Should You Marry Someone Who Works in Your Profession?

There are pros and cons to marrying someone who works in the same profession as you. Your partner will understand, and have, the corporate wellness issues you face, but there may be a feeling of competition between you. Marriage can turn into a battlefield for couples to play out and resolve their personal differences and conflicts, and this battleground takes on a different meaning when there is a commonality in the chosen profession of the partners.

They say that opposites attract, but that isn’t to say that couples who are similar, and work in the same profession, can’t still have a successful marriage. On a day-to-day level, you’ll both understand erratic shift timings, work pressure, stress-levels and debatable salary figures, but what happens when it comes to your overall career? The Job market in itself is a maze where people race against each other to reach a desired destination, so how do you cope when your partner is one of the participants in the same race?

In her book Double Fault, American writer and journalist Lionel Shriver details the marriage of two professional tennis players in which an injury affecting the rankings of the woman player while the husband continues to get further and further ahead in his career. What follows is insurmountable jealousy and competitiveness, which costs the couple one thing: their marriage. But is this always the case?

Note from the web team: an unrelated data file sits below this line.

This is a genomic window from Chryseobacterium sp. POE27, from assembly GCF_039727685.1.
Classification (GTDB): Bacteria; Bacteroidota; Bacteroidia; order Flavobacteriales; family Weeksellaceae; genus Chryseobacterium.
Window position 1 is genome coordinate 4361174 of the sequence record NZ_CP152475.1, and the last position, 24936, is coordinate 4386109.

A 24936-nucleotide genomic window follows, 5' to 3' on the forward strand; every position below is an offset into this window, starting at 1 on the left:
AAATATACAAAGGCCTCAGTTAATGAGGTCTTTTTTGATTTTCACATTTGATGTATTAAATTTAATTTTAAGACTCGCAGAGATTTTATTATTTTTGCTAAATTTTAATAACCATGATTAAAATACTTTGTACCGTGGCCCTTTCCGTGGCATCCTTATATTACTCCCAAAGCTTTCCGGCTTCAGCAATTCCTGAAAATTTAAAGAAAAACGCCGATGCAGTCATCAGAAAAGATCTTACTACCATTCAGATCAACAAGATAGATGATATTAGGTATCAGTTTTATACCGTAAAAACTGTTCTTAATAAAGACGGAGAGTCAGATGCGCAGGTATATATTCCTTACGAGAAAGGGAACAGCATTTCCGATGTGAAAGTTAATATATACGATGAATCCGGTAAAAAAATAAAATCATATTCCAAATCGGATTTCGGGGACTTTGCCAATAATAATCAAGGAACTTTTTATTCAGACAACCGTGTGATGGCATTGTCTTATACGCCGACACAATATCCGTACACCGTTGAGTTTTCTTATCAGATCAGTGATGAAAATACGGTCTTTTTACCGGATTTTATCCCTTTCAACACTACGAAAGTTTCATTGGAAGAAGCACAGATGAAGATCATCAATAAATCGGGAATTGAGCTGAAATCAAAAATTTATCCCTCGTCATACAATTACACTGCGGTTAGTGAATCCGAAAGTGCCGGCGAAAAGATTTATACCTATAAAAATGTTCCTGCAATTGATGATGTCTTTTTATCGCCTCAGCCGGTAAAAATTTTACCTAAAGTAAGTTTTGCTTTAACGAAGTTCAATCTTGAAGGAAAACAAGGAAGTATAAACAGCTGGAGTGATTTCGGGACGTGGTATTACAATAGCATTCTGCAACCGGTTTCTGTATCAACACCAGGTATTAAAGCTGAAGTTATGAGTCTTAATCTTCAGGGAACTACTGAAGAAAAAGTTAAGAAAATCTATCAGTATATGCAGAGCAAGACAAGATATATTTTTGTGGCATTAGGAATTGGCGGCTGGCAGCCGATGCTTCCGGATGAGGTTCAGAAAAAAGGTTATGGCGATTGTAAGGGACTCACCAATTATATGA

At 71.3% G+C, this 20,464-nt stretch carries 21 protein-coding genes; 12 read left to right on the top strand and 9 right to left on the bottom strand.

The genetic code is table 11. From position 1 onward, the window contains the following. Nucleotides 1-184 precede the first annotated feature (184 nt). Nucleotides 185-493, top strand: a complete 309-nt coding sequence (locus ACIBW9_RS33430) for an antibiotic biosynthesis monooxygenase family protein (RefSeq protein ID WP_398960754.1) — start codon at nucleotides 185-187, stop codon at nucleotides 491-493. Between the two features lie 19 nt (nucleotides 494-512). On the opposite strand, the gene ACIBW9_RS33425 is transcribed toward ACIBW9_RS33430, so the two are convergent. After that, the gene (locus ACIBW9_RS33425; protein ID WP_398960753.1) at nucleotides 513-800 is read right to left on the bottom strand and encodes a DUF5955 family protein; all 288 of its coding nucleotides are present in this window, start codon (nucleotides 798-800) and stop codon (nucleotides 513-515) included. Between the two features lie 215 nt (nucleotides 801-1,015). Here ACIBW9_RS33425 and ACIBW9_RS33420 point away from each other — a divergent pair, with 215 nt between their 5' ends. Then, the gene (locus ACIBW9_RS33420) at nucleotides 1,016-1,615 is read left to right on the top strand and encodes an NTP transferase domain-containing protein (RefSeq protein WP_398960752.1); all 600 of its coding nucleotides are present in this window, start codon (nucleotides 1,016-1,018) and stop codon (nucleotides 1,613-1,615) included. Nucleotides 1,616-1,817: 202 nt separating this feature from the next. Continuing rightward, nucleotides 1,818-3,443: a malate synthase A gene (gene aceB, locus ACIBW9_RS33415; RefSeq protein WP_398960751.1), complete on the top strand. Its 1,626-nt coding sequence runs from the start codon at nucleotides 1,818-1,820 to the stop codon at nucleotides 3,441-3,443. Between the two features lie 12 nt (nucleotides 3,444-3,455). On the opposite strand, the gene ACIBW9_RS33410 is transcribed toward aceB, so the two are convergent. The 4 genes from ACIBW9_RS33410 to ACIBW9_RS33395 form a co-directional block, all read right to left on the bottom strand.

Indian TV actor Debina Bonnerjee, argues that her marriage to TV actor Gurmeet Chaudhary did not invite any scope for career rivalry or resentment. ;The truth is we discovered a critic and a well-wisher in each other,’ she says. ‘It has happened that we have expressed our creative differences and analysed each other’s scene shots but we have done that as an exercise for our own growth and development.’

However, Dr. Gitanjali Sharma, psychologist and family therapist, warns that working for rival companies can make openness within your marriage problematic: ‘When spouses share the same profession there is a risk factor. I remember a case where a couple, both of them in the electronic media, had difficulty observing secrecy about their respective channels they were working for. Lines between personal and professional space blur bringing trouble for the couple.’

So maybe it’s the profession that makes the difference. Vikrant Sud, a paediatrician soon to tie the knot with his long-time physician girlfriend, explains that an alliance of medicine practitioners works best. ‘Explanation or clarification on things like extended shifts, a call at one in the night would not be needed when I know my partner is on the same career ship as I am and would understand me regardless,’ he explains. ‘Conversation on medical cases would not have been possible had I decided to marry a girl of other profession.

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